Thursday, September 20, 2007

Ramadhan: a time for fasting or feasting?

Muslims everywhere are fasting for Ramadan - and looking forward to the bigger than usual evening meal that ends each day. But can veering between such extremes be healthy?
The Guardian has an article on post-fast feasts 'Feast or Famine?' that also answers the oft-asked question: does fasting include eschewing water, chewing gum and smoking? (Yes)
Ed: Just for the record, Ramadan binges are more a reflection of personal and cultural preferences and are not Islamically induced, even if many Muslims are seen indulging themselves 'religiously' at sundown.
In fact, the Sunnah (tradition/practice) of the Prophet Muhammad was to break his fasts with a few dates and water.
The companion Anas bin Maalik reported: "The Messenger of Allah would break his fast with ripe dates before he would pray. If those were not available, he would eat dried dates. If those were not available, he woulddrink some water." [This hadith is related by Abu Dawood and by al-Hakim,who called it saheeh, and by At-Tirmithi, who called it hassan.]
Sulaymaan bin 'Amr reported that the Prophet, may peace and blessings of Allah be upon him, said: "If one of you is fasting, he should break his fast with dates. If dates are not available,then with water, for water is purifying." [This is related by Ahmad and by At-Tirmithi, who called it Hassan Saheeh.]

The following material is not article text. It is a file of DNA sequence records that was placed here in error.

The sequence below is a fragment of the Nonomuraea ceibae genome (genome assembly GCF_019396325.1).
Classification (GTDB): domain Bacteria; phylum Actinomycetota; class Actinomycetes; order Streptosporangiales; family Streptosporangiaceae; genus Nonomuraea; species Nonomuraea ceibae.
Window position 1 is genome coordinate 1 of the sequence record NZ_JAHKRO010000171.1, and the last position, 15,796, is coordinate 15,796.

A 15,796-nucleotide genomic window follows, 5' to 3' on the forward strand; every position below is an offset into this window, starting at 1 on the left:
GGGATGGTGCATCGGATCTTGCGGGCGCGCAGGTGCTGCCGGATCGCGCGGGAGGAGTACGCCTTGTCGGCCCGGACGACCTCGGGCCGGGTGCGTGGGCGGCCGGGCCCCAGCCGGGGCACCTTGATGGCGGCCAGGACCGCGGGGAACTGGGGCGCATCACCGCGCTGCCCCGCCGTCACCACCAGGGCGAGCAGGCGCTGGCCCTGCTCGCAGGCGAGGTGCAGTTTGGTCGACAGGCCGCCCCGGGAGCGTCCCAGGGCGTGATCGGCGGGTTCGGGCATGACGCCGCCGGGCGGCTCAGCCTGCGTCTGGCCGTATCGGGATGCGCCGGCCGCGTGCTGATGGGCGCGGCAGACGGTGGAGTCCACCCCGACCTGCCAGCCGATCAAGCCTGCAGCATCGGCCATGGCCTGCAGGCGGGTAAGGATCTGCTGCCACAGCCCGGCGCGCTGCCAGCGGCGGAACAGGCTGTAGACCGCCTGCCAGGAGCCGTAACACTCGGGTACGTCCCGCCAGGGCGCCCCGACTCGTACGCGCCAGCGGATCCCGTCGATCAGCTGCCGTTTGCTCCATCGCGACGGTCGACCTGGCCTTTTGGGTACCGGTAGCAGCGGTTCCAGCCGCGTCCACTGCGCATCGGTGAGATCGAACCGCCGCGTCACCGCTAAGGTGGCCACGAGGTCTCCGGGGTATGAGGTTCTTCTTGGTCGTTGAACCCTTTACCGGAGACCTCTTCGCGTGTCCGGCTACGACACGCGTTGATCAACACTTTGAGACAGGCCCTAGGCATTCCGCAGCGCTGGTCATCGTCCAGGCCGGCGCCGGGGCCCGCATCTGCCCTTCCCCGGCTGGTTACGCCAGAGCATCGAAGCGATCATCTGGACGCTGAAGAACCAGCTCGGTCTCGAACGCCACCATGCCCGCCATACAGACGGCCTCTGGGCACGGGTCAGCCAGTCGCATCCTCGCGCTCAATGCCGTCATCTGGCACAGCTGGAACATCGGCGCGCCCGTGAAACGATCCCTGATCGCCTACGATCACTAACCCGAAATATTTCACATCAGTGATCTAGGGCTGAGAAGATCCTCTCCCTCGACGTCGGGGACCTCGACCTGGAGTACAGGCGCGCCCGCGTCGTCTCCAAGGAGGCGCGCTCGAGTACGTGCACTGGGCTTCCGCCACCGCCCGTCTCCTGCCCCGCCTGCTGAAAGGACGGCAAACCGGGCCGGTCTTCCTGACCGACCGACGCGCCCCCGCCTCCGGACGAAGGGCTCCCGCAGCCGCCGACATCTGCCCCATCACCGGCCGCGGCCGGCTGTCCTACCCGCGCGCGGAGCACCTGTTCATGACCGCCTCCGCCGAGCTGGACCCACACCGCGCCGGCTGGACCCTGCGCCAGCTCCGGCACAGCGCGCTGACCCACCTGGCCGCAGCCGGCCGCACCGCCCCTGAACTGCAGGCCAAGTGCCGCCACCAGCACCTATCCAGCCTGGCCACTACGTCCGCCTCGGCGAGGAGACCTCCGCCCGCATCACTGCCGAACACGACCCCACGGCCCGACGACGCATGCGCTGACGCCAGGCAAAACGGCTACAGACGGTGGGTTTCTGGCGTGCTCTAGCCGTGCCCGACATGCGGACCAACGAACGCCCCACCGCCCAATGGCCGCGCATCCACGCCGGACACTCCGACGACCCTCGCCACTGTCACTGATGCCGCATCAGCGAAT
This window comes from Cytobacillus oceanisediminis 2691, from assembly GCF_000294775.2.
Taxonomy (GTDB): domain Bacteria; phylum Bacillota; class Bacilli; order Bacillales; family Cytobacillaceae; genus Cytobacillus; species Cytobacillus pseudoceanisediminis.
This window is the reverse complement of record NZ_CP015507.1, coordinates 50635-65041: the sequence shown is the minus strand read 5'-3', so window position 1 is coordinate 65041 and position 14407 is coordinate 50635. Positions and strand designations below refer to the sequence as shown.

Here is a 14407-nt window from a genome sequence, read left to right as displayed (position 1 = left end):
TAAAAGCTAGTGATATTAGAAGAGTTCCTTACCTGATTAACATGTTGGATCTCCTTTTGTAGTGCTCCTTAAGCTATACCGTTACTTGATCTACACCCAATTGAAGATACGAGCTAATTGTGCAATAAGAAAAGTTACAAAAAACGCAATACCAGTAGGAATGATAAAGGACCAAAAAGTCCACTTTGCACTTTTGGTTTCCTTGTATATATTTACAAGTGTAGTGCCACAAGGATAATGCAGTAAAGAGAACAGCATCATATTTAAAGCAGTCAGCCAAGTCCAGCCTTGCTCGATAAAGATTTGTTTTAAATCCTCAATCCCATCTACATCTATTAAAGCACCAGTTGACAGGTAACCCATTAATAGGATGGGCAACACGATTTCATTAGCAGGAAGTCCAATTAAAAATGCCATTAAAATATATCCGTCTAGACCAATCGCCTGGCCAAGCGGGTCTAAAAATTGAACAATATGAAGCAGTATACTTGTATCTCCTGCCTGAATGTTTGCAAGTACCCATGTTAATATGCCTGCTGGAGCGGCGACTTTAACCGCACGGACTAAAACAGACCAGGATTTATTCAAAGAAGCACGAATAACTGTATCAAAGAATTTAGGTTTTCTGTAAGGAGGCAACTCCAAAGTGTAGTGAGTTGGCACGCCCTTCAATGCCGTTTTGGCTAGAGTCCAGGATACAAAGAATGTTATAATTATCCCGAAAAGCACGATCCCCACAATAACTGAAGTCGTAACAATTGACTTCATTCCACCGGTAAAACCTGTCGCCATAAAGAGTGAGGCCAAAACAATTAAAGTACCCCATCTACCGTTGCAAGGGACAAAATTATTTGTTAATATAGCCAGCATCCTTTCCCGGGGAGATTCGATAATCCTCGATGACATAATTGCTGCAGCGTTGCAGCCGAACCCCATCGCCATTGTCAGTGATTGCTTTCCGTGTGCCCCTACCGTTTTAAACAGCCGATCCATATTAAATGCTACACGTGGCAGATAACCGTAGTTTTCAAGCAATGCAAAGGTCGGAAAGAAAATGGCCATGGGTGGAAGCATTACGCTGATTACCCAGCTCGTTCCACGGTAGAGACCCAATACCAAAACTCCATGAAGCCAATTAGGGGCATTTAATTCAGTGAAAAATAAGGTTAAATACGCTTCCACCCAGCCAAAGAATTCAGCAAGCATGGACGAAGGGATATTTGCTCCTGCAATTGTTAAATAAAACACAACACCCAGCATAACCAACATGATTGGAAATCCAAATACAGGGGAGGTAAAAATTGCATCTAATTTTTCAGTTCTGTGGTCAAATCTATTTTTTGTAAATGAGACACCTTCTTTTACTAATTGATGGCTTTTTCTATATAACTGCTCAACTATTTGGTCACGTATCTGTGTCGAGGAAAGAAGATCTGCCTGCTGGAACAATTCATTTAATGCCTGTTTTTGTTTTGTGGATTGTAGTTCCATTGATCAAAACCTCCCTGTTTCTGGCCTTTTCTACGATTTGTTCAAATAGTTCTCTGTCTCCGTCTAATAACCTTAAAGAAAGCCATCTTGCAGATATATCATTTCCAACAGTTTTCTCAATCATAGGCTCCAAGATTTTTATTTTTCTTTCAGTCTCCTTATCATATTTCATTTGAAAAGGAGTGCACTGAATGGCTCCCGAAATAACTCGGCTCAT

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Monday, September 10, 2007

Is it ok for Muslims to congratulate each other at the beginning of Ramadhan?

Every year Muslims all over the world wait in eagerness for the coming of the month of Ramadan. Ramadan, the month in which every night Allah has designated people to be freed from the hellfire, the month in which there is a night better than one thousand months, whoever fasts it with faith and reflection then all of his past sins will be forgiven.
Because of the status of this month and its importance, many of us greet each other in excitement with phrases such as “Ramadan Mubaarak” , “Ramadan Kareem”, “Kullu ‘aam wa antum bi khair” anticipating the great blessings of this month and wishing them for others.
Yet these phrases and greetings, even though we use them frequently, do they have a basis in our religion? Meaning: is there a precedent which has been set for such greetings?
Read the complete article that discusses various issues regarding the permissibility of this practice: Congratulating each other at the commencement of Ramadhaan.

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